Britain's Brexit minister, David Frost, has said the "crunch point" in his quest to get changes to the Northern Ireland Protocol will happen some time next month.

He expects to hold an intensive period of negotiations with the EU on changes to the protocol soon, but warned they could only go on for a couple of weeks.

Asked when the UK would use Article 16 of the protocol, he replied: "When we need to".

Speaking at a fringe event at the Conservative Party Conference, Mr Frost said: "We are at the crunch point in the next month or so.

"We have not yet had a proper answer from the EU to the proposals we've put down on Northern Ireland - hopefully that will come soon.

"We then need some proper talks with them, some proper insensitive talks, to see if we can bridge the gap, which I have no doubt will be quite a big gap at first."

He said: "I will try my best to get an agreement that meets what we need in those few weeks but if we can't, then we will be in Article 16 territory.

"I would guess crunch point comes at some point, next month.

"This is something that can't wait very long. We need to bring stability to Northern Ireland, we need to find solutions that are going to last. We did our best in 2019 but clearly it didn't quite work and now we've got to do the job again and bring stability in a way that lasts."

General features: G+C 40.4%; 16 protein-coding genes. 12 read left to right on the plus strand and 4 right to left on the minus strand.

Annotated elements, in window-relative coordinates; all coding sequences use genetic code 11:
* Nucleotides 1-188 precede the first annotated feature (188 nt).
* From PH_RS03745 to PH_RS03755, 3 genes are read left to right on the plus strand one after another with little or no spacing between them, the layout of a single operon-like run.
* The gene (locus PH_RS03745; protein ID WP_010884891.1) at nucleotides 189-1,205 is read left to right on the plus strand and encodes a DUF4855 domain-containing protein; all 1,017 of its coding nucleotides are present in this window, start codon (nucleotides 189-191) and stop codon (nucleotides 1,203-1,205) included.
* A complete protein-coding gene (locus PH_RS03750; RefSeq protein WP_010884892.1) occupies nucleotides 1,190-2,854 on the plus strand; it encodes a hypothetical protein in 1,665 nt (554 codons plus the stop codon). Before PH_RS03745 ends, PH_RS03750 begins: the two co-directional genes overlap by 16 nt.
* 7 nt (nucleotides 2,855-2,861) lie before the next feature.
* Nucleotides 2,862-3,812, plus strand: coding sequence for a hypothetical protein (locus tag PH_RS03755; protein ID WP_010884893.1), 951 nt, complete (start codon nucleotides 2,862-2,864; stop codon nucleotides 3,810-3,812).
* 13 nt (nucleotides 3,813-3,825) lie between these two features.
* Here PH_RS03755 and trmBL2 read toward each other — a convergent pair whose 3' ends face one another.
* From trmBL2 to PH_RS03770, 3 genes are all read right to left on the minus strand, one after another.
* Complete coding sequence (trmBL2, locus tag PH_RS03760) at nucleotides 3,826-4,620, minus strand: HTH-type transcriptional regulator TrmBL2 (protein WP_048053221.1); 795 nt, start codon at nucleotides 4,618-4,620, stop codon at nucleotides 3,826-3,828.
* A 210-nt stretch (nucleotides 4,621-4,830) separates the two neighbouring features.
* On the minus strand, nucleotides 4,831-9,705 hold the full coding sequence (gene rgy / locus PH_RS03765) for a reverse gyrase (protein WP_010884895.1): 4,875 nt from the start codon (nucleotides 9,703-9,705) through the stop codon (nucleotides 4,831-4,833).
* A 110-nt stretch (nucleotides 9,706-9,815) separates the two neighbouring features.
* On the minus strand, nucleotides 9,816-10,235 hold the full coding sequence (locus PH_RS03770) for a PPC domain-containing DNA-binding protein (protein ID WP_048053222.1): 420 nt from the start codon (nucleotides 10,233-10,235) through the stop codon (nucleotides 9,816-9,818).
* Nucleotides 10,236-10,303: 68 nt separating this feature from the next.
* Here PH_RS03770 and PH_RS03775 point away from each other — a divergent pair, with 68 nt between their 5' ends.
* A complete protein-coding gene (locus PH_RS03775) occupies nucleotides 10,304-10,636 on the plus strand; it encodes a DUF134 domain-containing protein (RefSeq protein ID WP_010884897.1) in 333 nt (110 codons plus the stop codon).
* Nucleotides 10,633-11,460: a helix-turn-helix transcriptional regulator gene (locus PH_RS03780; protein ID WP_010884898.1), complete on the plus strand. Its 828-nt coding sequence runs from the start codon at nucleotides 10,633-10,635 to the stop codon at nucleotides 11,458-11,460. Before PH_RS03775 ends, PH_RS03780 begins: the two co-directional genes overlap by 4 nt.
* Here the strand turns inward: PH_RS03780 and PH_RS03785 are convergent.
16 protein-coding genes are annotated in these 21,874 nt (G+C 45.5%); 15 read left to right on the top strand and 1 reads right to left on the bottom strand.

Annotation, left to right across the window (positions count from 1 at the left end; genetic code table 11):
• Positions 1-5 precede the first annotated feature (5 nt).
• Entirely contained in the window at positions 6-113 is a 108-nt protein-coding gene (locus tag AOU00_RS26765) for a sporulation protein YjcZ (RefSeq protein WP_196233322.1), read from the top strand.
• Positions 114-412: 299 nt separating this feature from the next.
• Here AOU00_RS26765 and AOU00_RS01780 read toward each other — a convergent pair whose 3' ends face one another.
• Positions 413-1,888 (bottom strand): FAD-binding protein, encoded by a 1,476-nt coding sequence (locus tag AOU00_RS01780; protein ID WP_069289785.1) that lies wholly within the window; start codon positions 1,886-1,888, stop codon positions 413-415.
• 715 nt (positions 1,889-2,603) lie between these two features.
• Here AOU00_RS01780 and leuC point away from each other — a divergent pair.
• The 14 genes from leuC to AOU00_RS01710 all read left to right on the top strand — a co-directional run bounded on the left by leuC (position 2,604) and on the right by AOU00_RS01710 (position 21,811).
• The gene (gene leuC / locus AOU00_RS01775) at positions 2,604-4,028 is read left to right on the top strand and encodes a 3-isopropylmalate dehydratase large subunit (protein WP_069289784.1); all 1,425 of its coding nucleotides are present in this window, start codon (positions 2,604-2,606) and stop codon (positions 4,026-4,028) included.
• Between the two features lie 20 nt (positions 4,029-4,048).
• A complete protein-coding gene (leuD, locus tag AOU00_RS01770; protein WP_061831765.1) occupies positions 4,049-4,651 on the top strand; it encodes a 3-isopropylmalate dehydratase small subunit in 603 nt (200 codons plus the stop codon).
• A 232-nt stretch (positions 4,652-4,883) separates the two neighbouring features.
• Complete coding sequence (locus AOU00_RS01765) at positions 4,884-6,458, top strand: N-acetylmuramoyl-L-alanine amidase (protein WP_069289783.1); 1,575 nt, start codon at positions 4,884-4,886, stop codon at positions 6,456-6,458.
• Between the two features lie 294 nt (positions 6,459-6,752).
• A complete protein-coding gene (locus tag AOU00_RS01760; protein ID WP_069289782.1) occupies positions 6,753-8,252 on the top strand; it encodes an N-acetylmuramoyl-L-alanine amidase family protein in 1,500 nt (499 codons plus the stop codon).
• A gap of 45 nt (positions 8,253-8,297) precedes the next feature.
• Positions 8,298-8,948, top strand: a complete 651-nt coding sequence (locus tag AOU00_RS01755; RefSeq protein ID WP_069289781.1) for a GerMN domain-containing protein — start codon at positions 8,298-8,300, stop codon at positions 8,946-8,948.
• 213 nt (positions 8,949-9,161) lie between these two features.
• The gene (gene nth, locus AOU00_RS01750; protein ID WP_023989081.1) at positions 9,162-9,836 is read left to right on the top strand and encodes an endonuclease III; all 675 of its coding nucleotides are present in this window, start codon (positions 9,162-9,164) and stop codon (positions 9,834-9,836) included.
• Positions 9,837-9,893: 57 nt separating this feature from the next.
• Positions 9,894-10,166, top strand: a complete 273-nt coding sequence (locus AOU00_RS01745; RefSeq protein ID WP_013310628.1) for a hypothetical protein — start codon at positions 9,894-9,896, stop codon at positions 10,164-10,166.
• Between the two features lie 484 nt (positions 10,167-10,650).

In July the British government published a formal communication (known as a 'Command Paper' in the British system) on changes it wants to see to the protocol.

Discussions have been ongoing between officials in London and Brussels, but the EU has held off publishing a formal response until after the Conservative Party Conference.

Maroš Šefčovič deals with the post-Brexit relationship with the UK

European Commission Vice President Maroš Šefčovič, who deals with the post-Brexit relationship with the UK, is expected to set out a commission response shortly afterwards, and the two parties will exchange formal negotiating texts.

European diplomats think any use of Article 16 by the UK is unlikely before the end of the COP26 climate change conference, which the UK government is hosting during the first 12 days of November.

Article 16 triggers an intensive talks process aimed at resolving specified problems arising from the operation of the protocol.

It also allows the other party to take counterbalancing measures against the side that uses Article 16 if no agreed solution is found.